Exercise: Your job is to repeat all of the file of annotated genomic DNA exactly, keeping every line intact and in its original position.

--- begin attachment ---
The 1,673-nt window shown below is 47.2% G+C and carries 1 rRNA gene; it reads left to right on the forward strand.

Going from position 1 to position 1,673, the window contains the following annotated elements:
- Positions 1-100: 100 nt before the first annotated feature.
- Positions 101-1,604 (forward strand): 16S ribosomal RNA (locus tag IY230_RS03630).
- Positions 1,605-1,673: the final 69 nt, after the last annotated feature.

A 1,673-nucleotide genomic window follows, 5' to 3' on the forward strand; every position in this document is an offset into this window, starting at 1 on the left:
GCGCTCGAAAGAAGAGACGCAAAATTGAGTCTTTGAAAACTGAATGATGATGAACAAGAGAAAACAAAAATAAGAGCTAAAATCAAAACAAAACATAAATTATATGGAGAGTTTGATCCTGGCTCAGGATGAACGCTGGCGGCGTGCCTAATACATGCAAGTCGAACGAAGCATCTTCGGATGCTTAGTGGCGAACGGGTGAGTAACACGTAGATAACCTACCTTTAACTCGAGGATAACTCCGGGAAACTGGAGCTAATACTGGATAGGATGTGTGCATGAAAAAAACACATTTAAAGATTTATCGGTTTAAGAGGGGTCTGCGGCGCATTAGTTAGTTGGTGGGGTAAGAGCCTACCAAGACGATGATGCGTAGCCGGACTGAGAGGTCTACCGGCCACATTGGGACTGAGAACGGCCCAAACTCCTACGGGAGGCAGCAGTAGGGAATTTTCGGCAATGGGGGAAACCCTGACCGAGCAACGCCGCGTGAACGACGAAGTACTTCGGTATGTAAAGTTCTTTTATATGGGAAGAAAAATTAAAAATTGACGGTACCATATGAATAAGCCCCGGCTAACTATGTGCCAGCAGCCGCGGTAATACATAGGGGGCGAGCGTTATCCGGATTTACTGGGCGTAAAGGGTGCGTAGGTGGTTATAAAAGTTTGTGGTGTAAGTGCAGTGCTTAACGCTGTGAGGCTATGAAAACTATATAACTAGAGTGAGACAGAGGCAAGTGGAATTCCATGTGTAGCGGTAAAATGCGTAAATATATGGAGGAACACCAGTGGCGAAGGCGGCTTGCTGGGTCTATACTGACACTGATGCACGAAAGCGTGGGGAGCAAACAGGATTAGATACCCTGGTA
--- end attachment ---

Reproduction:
The 1,673-nt window shown below is 47.2% G+C and carries 1 rRNA gene; it reads left to right on the forward strand.

Going from position 1 to position 1,673, the window contains the following annotated elements:
- Positions 1-100: 100 nt before the first annotated feature.
- Positions 101-1,604 (forward strand): 16S ribosomal RNA (locus tag IY230_RS03630).
- Positions 1,605-1,673: the final 69 nt, after the last annotated feature.

A 1,673-nucleotide genomic window follows, 5' to 3' on the forward strand; every position in this document is an offset into this window, starting at 1 on the left:
GCGCTCGAAAGAAGAGACGCAAAATTGAGTCTTTGAAAACTGAATGATGATGAACAAGAGAAAACAAAAATAAGAGCTAAAATCAAAACAAAACATAAATTATATGGAGAGTTTGATCCTGGCTCAGGATGAACGCTGGCGGCGTGCCTAATACATGCAAGTCGAACGAAGCATCTTCGGATGCTTAGTGGCGAACGGGTGAGTAACACGTAGATAACCTACCTTTAACTCGAGGATAACTCCGGGAAACTGGAGCTAATACTGGATAGGATGTGTGCATGAAAAAAACACATTTAAAGATTTATCGGTTTAAGAGGGGTCTGCGGCGCATTAGTTAGTTGGTGGGGTAAGAGCCTACCAAGACGATGATGCGTAGCCGGACTGAGAGGTCTACCGGCCACATTGGGACTGAGAACGGCCCAAACTCCTACGGGAGGCAGCAGTAGGGAATTTTCGGCAATGGGGGAAACCCTGACCGAGCAACGCCGCGTGAACGACGAAGTACTTCGGTATGTAAAGTTCTTTTATATGGGAAGAAAAATTAAAAATTGACGGTACCATATGAATAAGCCCCGGCTAACTATGTGCCAGCAGCCGCGGTAATACATAGGGGGCGAGCGTTATCCGGATTTACTGGGCGTAAAGGGTGCGTAGGTGGTTATAAAAGTTTGTGGTGTAAGTGCAGTGCTTAACGCTGTGAGGCTATGAAAACTATATAACTAGAGTGAGACAGAGGCAAGTGGAATTCCATGTGTAGCGGTAAAATGCGTAAATATATGGAGGAACACCAGTGGCGAAGGCGGCTTGCTGGGTCTATACTGACACTGATGCACGAAAGCGTGGGGAGCAAACAGGATTAGATACCCTGGTA